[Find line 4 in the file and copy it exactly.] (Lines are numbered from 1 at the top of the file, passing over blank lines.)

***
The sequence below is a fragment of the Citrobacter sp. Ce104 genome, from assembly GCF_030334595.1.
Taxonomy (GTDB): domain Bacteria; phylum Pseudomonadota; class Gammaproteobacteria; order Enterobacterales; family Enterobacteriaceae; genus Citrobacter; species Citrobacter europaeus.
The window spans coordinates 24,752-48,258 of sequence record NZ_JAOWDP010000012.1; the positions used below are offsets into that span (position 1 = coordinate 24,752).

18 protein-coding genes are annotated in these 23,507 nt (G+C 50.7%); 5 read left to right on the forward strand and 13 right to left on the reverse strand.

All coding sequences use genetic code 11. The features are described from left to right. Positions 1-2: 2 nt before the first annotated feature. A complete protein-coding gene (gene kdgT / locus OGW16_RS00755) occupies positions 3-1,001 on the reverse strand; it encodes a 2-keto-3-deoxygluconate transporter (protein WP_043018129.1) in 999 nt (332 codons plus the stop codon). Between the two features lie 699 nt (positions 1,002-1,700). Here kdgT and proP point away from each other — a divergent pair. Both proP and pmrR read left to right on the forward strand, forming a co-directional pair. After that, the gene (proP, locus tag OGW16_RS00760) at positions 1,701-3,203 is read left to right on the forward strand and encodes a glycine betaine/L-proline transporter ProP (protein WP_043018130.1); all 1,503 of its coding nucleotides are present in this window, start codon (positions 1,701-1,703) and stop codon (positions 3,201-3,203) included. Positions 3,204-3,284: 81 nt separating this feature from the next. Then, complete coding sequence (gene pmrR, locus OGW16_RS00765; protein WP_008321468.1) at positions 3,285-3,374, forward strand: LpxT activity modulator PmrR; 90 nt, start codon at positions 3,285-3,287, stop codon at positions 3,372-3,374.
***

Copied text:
18 protein-coding genes are annotated in these 23,507 nt (G+C 50.7%); 5 read left to right on the forward strand and 13 right to left on the reverse strand.